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Capital Chatter: Brown wants state to clean federal restrooms

Governor discusses impacts of ongoing partial federal shutdown on Oregon, legislative agenda.

Gov. Kate Brown wants to ensure Oregonians have their needs taken care of, so she's asking whether the Oregon Parks and Recreation Department can assist with restroom cleanup on federal lands during the partial government shutdown.

Brown said she was snowshoeing in the Santiam Pass and Mount Jefferson Wilderness areas and saw that the restrooms on federal lands were closed but people were using them anyway.

On Thursday, the governor held her first media availability of the year, by conference call, and she opened by talking about the federal shutdown. If it continues for long, Oregon will run out of federal money for low-income food programs.

An optimist by nature, Brown was upbeat about Oregon's economy despite the global quivers. She said Oregon's economic indicators are solid, warnings about a softening economy are no different from what was said a year ago, but Oregon must be prepared.

On other issues, Brown said:

• She favors reducing the blood alcohol limit for drivers from the current .08 percent to .05 percent, as Senate President Peter Courtney has proposed. Brown will work with Courtney to get the bill through the Legislature.

She noted that at the New Year's Eve party she attended, everyone who was drinking had a non-drinking designated driver.

• Her legislative priorities continue to focus on health care, housing, education, campaign finance reform and voting.

• She has not seen the specifics of House Speaker Tina Kotek's proposal to eliminate single-family zoning and thus would not comment on the idea.

• Oregon's delayed season for crabbing is evidence of climate change. The state has a responsibility to lead in reducing greenhouse gas emissions, even though Oregon's emissions are almost infinitesimal on the global scale.

• Congress would be smart to go nationwide with Oregon's system of automatic voter registration.

• She just finished reading the report and recommendations from the state Public Records Advisory Council, and she supports increased transparency. She did not go into specifics.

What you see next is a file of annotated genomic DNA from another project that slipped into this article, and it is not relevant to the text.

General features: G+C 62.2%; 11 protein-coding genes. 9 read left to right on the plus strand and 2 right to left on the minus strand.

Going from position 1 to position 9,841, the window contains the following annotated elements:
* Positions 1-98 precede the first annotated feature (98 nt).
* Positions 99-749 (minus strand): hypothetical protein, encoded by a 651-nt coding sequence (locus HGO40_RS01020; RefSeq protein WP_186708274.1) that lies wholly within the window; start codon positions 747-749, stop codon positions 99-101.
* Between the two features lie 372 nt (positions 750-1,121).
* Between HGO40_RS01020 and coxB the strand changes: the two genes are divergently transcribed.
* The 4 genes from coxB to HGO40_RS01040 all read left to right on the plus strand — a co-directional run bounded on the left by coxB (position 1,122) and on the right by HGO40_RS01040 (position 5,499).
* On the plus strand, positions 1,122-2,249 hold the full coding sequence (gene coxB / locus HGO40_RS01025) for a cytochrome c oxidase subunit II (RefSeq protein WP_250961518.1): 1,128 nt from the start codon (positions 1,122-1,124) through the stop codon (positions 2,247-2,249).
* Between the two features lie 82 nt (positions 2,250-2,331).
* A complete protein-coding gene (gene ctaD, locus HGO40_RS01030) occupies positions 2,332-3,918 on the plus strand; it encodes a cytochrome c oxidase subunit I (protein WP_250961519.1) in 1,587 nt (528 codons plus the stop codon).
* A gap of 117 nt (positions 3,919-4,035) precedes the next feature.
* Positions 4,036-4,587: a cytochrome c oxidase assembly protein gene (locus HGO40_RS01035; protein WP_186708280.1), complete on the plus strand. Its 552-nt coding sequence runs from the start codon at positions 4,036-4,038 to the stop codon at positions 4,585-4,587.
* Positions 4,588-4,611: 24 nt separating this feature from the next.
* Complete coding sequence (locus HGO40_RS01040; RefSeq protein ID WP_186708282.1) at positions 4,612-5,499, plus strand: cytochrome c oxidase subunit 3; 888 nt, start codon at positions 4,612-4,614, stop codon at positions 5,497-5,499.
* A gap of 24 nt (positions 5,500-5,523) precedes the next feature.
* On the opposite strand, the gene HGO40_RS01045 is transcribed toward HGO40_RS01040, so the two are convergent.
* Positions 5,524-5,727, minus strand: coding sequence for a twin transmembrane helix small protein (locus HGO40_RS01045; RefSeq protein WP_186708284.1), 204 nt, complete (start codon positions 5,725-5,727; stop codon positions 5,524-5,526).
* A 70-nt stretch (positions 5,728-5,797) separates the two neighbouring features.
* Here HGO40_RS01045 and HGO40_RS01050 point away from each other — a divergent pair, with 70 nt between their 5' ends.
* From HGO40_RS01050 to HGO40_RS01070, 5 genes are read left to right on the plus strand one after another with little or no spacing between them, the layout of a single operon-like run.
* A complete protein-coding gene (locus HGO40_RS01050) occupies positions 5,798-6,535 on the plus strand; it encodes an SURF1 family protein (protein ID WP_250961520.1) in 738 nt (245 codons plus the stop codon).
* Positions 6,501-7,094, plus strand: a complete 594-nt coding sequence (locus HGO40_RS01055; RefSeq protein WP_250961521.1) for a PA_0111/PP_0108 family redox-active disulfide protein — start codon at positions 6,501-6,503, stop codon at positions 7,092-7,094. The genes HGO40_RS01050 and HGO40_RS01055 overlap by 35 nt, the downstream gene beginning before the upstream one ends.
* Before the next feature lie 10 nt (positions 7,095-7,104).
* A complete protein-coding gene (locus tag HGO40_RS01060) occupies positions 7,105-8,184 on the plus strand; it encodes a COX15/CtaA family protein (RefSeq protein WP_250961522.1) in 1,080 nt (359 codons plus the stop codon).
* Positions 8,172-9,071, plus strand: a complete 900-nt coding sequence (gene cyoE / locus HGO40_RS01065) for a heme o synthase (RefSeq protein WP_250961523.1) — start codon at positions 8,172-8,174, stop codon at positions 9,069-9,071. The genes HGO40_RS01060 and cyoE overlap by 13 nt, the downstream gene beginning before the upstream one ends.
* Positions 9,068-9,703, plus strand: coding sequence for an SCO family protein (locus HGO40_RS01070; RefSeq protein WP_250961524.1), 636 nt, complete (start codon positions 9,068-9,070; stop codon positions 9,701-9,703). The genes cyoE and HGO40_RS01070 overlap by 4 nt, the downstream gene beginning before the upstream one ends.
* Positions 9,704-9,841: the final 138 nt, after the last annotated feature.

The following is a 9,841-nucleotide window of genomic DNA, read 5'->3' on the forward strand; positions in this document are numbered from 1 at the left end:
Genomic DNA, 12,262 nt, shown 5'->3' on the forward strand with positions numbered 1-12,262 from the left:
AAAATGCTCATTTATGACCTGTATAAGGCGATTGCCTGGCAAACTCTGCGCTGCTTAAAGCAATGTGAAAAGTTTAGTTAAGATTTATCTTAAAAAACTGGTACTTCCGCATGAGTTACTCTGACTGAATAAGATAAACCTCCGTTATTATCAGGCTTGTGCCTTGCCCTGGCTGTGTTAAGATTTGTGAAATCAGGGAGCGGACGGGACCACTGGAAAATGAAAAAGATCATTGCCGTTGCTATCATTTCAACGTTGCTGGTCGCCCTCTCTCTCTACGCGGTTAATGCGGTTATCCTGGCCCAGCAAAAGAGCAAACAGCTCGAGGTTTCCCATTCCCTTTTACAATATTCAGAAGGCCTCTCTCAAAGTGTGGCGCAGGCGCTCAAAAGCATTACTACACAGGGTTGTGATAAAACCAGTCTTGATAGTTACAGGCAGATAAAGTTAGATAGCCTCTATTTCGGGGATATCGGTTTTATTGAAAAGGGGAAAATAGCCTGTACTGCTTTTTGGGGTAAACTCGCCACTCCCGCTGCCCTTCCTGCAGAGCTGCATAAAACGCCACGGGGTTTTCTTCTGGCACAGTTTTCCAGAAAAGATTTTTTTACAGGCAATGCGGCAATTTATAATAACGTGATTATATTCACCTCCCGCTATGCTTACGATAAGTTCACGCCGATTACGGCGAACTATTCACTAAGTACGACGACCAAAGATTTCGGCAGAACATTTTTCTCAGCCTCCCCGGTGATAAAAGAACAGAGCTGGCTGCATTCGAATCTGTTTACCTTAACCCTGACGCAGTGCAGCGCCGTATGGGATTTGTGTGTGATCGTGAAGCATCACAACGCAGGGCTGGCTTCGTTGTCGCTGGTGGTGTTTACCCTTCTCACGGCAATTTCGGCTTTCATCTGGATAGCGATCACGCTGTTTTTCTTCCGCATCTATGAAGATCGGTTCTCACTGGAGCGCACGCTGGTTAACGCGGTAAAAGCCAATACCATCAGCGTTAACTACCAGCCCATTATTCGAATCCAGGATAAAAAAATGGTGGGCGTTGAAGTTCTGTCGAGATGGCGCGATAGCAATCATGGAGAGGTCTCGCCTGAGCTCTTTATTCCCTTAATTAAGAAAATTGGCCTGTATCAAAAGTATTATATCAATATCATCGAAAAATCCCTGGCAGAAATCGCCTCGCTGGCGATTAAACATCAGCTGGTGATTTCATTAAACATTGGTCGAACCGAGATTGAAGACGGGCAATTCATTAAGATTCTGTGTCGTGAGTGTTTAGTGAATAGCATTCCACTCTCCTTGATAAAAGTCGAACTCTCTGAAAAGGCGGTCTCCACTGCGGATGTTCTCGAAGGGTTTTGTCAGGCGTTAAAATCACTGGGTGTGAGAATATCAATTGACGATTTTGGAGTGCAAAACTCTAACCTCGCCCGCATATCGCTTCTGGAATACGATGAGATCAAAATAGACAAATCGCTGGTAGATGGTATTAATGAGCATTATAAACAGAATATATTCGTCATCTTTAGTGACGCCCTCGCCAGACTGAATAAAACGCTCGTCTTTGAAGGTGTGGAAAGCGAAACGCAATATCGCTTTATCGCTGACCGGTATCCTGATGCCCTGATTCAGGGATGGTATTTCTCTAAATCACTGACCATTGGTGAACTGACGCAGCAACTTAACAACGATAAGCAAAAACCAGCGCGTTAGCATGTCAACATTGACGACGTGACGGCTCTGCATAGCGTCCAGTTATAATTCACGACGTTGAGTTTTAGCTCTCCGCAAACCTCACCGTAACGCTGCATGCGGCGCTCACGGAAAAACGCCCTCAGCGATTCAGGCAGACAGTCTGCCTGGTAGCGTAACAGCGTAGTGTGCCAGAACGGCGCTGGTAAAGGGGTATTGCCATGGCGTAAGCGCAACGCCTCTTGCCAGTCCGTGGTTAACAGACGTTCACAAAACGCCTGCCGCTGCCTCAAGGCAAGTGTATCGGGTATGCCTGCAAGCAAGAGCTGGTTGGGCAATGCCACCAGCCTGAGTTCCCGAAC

Where to park: Parking around the State Capitol was a mess during last month's Legislative Days, which does not bode well for the 2019 Legislature. Numerous parking meters were out of service, apparently for repairs; construction work and contractor vehicles took up a number of spots; and some construction workers parked their private vehicles around the Capitol.

Some parking congestion was due to family members and friends of the many music groups performing in the Capitol Rotunda during December. But there will be even more people in the Capitol as of this month, and the parking situation looks ugly.

Courtney had wanted the Legislature and other offices to move completely out of the Capitol for a couple of years while the building was rebuilt. But Kotek, then-House Majority Leader Val Hoyle and others balked at the cost and the interruption. Instead, the Legislature is doing smaller-scale improvements to the Capitol, with construction continuing during the 2019 session.

New leadership at BOLI: Brown will swear in Hoyle on Monday as commissioner of the Oregon Bureau of Labor and Industries. Among the first questions facing her: Whether to seek penalties against legislative leaders for allowing a hostile work environment at the Capitol, as BOLI alleges in an investigative report.

Outgoing Commissioner Brad Avakian pushed that issue. The commissioner position is nonpartisan but he, Hoyle, Courtney and Kotek are all Democrats.

Hoyle has chosen part of her management team and plans national searches for administrators of the Wage and Hour and the Civil Rights divisions.

Her other hires include people well-known around the Capitol: former gubernatorial aide Duke Shepard, deputy commissioner for BOLI; former legislative analyst Erin Seiler, senior policy adviser; former Eugene Register-Guard reporter Saul Hubbard, communications director; and Sabrina Balderama, Executive Services director.

Capitol gig: Want to hang out at the Oregon Capitol and get paid for it? Legislative Administration is recruiting for a Capitol Gift Store coordinator. The job is full-time during legislative sessions, when it pays $2,933 to $4,300 per month, and four-fifths time for the rest of the year.

The job posting says applicants must have a least one year of retail sales experience and two years' experience as a retail store manager, department manager or retail store buyer.

Legislative insights: I'm moderating a Portland City Club panel at noon Friday, Jan. 11. The topic is "2019 Legislative Preview: Should We Fear or Cheer the Supermajority?"

The panelists will be House Majority Leader Jennifer Williamson, D-Portland; House Minority Leader Carl Wilson, R-Grants Pass; and Senate Majority Leader Ginny Burdick, D-Portland. I do not know why Senate Minority Leader Herman Baertschiger Jr., R-Grants Pass, is not included, although the panel might have been scheduled before he was elected to that position.

Those wacky folks in Congress: As promised, Oregon Rep. Kurt Schrader was one of the 15 Democrats who voted against Nancy Pelosi for speaker of the U.S. House of Representatives. He voted for Rep. Marcia L. Fudge, D-Ohio. Several of the dissenters voted present or for other House members, particularly Democratic Congressional Campaign Committee Chairwoman Cheri Bustos of Illinois.

But some voted for such impossibilities as former Vice President Joe Biden, Sen. Tammy Duckworth, D-Illinois; or Stacey Abrams, last year's Georgia Democratic gubernatorial nominee.

Dick Hughes, who writes the weekly Capital Chatter column, has been covering the Oregon political scene since 1976. Contact him at TheHughesisms@Gmail.com, Facebook.com/Hughesisms, YouTube.com/DickHughes or Twitter.com/DickHughes.